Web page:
Coutts Challenges Bond Bears as Hedge Funds Bet on 10-Year Notes

  • Fed scheduled to issue minutes of December meeting Wednesday
  • Treasuries rise on North Korea bomb test, weaker Chinese yuan

Coutts & Co., the 300-year-old bank for the wealthy, is challenging the consensus by saying now is not the time to be bearish on Treasuries.

“We wouldn’t look for very much in the way of rate hikes” from the Federal Reserve, Alan Higgins, chief investment officer at the London-based bank, said in an interview Tuesday. “Bond yields will remain low and give you very low returns. But we’d go against the consensus bond-bear-market trend.”

Coutts’s view underscores investor concern the U.S. economy isn’t strong enough to justify higher interest rates. Hedge funds and other institutions speculating in the futures market are joining the bullish ranks by buying 10-year Treasury note contracts. The Fed is scheduled to release the minutes of its December meeting Wednesday, after raising rates at the session for the first time in almost a decade. Policy makers have indicated they will make four more increases this year.

U.S. government securities rose for a fifth day Wednesday, the longest winning streak since July, as North Korea conducted a hydrogen bomb test and China took steps to weaken its currency, spurring demand for safer assets.

“That led to some buying in Treasuries,” said Ali Jalai, a bond trader at Bank of Nova Scotia in Singapore. “Volume is just a bit more than normal.”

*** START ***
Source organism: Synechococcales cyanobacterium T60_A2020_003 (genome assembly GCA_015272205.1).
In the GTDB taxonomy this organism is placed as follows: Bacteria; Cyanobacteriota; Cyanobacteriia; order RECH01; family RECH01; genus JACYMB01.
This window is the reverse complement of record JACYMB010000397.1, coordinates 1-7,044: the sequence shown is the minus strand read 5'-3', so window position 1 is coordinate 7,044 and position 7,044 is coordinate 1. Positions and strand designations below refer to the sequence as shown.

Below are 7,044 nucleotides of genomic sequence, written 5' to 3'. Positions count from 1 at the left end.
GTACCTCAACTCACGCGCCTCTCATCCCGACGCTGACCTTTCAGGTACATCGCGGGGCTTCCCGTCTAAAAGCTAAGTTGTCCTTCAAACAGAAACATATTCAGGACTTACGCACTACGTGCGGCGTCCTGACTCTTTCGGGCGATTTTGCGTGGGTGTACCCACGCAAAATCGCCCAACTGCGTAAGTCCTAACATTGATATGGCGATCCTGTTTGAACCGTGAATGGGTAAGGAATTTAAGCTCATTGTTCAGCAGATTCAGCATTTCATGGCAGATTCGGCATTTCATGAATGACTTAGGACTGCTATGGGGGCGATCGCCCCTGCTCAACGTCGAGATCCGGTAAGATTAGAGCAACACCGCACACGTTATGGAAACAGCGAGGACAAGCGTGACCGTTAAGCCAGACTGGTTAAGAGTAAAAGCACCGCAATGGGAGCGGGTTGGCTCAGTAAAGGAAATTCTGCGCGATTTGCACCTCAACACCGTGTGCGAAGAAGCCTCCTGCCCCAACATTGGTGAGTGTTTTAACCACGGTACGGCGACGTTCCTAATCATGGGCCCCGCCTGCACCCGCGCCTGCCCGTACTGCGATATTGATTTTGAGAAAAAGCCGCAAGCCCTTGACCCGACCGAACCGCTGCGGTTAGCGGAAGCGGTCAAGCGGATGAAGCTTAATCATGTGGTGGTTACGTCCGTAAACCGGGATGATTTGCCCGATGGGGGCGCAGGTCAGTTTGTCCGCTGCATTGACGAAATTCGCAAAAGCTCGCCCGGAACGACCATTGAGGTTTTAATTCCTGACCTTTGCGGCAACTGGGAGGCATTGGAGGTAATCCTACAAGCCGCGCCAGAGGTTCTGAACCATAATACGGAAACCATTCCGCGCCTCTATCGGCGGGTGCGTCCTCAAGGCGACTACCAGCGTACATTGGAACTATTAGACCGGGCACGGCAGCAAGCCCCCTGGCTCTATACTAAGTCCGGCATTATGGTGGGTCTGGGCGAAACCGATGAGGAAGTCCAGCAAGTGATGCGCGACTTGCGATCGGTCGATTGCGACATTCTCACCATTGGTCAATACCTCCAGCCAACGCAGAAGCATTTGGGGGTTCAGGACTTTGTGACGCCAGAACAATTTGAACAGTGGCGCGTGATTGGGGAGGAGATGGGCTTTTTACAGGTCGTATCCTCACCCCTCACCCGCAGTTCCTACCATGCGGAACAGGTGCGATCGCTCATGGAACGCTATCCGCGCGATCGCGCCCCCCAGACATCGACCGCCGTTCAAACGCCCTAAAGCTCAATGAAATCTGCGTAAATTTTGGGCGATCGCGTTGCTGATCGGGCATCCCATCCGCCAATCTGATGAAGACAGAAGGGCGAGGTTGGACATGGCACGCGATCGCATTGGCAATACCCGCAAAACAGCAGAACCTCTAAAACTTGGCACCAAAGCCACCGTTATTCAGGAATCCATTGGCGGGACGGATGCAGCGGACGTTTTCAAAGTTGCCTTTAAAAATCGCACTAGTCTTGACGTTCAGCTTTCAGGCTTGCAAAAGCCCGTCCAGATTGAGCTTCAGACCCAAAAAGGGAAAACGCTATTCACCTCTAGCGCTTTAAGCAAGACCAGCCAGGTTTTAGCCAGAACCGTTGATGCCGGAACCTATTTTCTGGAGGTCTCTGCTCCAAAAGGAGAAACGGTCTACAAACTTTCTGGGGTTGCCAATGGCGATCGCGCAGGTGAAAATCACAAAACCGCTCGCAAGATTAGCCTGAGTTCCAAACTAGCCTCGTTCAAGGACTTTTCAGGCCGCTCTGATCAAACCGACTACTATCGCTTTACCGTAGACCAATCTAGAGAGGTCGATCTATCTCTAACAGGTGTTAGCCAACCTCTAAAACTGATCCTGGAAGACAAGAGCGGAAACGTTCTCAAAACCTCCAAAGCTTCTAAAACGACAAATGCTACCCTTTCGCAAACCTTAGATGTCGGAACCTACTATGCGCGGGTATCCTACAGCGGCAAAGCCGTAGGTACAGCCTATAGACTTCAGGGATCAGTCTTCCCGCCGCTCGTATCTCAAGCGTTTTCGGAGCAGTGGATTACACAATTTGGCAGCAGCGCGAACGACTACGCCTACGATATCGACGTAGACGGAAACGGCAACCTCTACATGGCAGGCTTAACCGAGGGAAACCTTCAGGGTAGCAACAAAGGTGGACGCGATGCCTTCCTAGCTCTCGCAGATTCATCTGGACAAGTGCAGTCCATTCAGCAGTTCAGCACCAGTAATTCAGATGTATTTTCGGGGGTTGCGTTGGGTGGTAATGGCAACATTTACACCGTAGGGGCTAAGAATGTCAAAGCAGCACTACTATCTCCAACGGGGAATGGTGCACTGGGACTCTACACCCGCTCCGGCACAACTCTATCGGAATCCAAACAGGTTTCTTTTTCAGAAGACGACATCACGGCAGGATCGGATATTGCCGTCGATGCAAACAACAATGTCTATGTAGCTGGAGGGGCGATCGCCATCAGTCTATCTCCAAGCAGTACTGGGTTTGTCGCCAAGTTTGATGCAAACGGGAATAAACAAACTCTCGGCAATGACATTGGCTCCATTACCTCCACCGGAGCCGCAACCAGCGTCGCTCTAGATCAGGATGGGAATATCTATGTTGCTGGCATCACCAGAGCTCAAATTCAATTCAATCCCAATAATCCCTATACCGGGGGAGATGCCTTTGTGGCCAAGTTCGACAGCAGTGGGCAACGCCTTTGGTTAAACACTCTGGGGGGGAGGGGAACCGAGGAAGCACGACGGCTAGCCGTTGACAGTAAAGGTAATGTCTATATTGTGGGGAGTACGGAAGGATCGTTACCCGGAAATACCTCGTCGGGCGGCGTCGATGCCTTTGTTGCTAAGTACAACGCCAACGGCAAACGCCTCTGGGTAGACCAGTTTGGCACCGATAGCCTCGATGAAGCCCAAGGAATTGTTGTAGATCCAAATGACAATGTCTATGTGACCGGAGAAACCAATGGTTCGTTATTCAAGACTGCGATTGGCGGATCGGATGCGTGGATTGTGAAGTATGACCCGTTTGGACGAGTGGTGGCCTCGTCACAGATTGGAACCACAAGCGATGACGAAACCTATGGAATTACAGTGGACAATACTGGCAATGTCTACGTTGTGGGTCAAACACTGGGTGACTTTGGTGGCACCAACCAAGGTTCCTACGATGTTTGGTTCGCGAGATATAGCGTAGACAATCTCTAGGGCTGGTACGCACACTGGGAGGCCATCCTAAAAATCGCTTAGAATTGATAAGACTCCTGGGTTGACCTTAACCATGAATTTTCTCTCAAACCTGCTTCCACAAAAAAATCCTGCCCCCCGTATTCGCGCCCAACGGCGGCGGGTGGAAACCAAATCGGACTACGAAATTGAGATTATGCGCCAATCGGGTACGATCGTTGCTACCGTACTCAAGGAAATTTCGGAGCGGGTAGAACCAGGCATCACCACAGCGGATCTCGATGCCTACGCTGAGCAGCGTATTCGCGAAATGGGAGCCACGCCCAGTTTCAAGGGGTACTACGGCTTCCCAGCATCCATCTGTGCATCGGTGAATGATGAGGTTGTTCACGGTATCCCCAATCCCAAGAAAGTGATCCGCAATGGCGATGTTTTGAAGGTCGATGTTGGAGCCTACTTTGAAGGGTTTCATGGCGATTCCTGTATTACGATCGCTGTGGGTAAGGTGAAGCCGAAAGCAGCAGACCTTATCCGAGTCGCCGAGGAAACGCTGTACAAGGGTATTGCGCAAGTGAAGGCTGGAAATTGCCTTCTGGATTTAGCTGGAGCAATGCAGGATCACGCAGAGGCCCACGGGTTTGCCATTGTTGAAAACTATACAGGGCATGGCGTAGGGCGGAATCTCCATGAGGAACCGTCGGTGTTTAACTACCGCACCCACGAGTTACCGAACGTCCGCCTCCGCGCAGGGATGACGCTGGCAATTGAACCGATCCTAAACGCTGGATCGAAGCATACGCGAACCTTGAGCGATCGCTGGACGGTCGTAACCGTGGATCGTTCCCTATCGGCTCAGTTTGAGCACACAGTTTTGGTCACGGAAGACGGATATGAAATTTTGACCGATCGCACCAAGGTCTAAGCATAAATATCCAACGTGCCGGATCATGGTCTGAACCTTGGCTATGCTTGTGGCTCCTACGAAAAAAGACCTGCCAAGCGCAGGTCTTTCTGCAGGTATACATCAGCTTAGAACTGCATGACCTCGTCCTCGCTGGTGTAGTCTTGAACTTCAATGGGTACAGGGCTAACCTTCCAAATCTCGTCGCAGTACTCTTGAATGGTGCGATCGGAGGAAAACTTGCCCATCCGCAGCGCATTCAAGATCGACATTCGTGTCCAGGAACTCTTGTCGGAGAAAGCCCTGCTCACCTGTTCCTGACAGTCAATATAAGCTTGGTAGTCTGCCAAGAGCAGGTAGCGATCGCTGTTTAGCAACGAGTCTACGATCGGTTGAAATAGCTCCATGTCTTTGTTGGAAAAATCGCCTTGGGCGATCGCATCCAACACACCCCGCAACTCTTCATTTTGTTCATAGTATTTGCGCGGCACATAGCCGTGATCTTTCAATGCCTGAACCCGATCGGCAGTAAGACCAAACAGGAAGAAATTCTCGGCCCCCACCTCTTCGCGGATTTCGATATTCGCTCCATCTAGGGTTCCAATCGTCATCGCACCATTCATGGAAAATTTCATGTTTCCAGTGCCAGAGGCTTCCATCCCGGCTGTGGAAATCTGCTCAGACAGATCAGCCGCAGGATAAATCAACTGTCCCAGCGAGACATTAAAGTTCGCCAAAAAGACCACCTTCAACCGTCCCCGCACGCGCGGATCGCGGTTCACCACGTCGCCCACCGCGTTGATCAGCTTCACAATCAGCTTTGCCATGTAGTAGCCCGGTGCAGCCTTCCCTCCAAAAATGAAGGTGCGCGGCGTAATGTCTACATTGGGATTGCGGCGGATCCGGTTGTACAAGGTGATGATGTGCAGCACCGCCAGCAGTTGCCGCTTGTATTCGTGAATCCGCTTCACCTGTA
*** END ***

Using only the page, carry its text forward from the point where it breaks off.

The 10-year note yield declined two basis points to 2.22 percent as of 6:48 a.m. in London, according to Bloomberg Bond Trader data. The price of the 2.25 percent note due in November 2025 advanced 5/32, or $1.56 per $1,000 face amount, to 100 1/4.

Against Consensus

Treasuries are starting 2016 by going against the consensus. Benchmark 10-year yields will rise to 2.80 percent by Dec. 31, according to a Bloomberg survey of economists with the most recent forecasts given the heaviest weighting. Investors buying Wednesday would lose about 2 percent if the prediction proves accurate, based on Bloomberg data.

Hedge funds and other speculators had a net position in 10-year notes of 42,981 contracts at the end of December, the highest level since August, based on the latest data from the U.S. Commodity Futures Trading Commission. For five-year notes, traders were still short -- betting prices will fall -- though they are trimming the position.

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